Office buildings constructed in the 1980s are facing the biggest challenge from the newer properties coming on the market today, but can also best withstand the competition if they are properly renovated, according to industry experts.
In gateway cities around the country, including Boston, Los Angeles and Chicago, the story appears to be similar to the one playing out in Manhattan’s Hudson Yards, according to Tim Johnson, partner at NBBJ, a global architecture firm. The 1980s saw the biggest office construction boom before the current one. “A lot of those buildings were designed… in this post-modern style. The[materials], design aesthetic are some things that aren’t really attractive today,” Johnson says.
The existing stock of U.S. office buildings can be separated into four categories—those built in the roaring 20s, the 1950s late modern era, the 1980s post-modern era and the present era, according to Johnson.
“I would say that the [post-modern era] 1980s buildings have, certainly, a little bit more robust systems,” says Johnson. “They’re designed in ways that are a little bit more flexible.”
The newer office buildings coming on-line are attracting tenants with their open floor plans, ample meeting spaces and food and beverage amenities such as coffee bars. But 1980s era buildings with a “more advantageous location can challenge a newer building by modernizing [their] space, layout and amenities,” according to Matthew Schreck, senior quantitative strategist with real estate online marketplace Ten-X Commercial.
“A key for competitively renovating and retrofitting older office buildings is space efficiency. Older buildings often have space dedicated to now obsolete uses like libraries, document storage or inefficient layouts,” says Schreck. “Not all tenants will be looking for open office layouts, but they’ll want to be taking advantage of all the square footage they’re paying for.”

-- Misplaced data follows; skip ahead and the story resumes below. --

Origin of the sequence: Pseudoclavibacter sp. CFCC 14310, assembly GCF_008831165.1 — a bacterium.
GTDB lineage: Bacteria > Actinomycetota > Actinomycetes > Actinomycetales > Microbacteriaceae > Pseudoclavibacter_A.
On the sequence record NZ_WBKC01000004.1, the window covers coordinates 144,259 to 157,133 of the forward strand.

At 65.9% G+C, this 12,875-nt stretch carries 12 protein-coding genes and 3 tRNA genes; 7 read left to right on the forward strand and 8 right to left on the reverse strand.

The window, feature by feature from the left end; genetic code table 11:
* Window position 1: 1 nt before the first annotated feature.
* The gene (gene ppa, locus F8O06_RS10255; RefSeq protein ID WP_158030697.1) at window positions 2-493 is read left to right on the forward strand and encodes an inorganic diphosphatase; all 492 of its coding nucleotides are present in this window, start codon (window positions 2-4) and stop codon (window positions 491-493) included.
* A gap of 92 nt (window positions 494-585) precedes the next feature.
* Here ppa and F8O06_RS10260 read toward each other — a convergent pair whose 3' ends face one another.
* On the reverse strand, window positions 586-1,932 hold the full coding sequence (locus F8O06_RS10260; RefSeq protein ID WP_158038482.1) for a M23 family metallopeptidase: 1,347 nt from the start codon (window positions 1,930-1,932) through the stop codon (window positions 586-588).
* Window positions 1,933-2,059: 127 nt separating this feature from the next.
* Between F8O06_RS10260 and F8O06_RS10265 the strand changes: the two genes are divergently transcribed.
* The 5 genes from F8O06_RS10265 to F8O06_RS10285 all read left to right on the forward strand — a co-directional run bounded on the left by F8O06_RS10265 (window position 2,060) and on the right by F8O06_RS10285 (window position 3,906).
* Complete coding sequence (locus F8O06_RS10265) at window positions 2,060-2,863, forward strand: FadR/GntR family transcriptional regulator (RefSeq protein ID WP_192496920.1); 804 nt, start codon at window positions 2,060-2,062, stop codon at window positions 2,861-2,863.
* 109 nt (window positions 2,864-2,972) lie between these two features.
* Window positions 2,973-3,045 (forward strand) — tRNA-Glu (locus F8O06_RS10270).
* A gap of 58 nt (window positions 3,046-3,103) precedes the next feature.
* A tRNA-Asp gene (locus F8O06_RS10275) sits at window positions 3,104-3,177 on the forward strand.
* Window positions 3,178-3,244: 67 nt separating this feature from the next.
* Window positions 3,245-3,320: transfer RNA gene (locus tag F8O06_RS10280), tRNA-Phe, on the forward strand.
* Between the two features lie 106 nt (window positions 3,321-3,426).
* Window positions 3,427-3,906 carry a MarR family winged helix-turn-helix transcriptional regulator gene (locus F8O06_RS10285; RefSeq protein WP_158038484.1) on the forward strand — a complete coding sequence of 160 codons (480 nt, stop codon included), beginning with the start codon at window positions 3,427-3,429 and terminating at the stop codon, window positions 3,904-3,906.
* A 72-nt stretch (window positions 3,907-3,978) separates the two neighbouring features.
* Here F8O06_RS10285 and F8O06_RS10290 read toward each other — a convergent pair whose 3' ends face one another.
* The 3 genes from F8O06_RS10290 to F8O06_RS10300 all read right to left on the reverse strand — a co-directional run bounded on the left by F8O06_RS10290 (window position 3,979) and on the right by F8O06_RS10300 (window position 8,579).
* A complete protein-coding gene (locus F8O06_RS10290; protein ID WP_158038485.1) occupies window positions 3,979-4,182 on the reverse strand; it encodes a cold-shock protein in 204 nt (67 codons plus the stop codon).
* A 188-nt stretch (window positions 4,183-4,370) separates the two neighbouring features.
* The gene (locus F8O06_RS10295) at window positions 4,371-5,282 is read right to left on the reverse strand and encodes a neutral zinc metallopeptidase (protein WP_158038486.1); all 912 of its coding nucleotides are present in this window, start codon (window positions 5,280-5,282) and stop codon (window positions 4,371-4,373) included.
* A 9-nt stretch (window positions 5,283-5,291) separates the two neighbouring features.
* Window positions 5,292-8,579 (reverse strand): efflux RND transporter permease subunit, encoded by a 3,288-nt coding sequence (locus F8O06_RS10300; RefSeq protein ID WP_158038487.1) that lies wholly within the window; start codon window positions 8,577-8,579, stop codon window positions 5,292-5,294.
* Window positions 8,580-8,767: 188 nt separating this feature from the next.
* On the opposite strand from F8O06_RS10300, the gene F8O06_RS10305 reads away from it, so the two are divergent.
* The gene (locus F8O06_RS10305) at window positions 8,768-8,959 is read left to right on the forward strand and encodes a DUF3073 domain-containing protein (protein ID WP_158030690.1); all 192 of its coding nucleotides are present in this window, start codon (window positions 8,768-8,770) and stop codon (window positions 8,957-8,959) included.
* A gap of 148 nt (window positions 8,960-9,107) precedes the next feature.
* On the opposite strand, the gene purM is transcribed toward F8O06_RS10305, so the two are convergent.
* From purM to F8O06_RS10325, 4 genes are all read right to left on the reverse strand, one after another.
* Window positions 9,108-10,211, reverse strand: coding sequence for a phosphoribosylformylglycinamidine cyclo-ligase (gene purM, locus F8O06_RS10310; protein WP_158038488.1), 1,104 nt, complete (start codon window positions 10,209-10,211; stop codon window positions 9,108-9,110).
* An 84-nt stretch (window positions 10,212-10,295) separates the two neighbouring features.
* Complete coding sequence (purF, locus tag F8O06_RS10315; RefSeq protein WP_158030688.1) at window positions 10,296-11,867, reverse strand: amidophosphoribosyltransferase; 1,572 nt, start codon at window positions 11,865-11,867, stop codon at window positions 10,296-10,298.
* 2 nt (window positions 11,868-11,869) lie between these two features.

Modern office buildings are designed to contain one worker for every 150 sq. ft., late modern era office buildings were designed for one person for every 300 sq. ft., while 1920s era office buildings allow for one person for every 400 to 500 sq. ft., according to Johnson.
This density means modern buildings are designed to accommodate more people, with more toilets and elevators, to go along with more open floor plans.
Projects to renovate post-modern buildings can cost millions of dollars, but that is still a cheaper alternative than starting construction from scratch. A new office construction project normally costs in the hundreds of millions of dollars, and takes approximately four-five years to complete, according to Johnson.
A renovation project, on the other hand, usually takes around six months to two years, depending on the size of the undertaking, Johnson notes.
“I’d say general life expectancy [of a building before it needs renewals] in today’s world is about 30 years, and I’d say the trends are happening a little bit quicker than that, just because of technology and demographic change,” he says. “To keep attracting the rents is really crucial, and so, if you don’t make those investments, your rent rates will go down, or your vacancy rates will go up.”
But even if U.S. economic growth stagnates, the rate of office building renovations will likely increase for two reasons, according to Johnson. First, landlords look to increase their property’s value during a market downturn so when the market does come around, the asset is ready for absorption. Second, the price of renovating an asset is cheaper than building a new project from scratch.
“Renewal projects are already growing in number as outdated or under-utilized spaces are updated to meet the current demands of the market,” says Schreck. “This is something we do expect to see more of as outdated industrial spaces, suburban office buildings and dead malls, in particular, are redeveloped for more in-demand uses like mixed-use developments, hotels and experiential retail spaces.”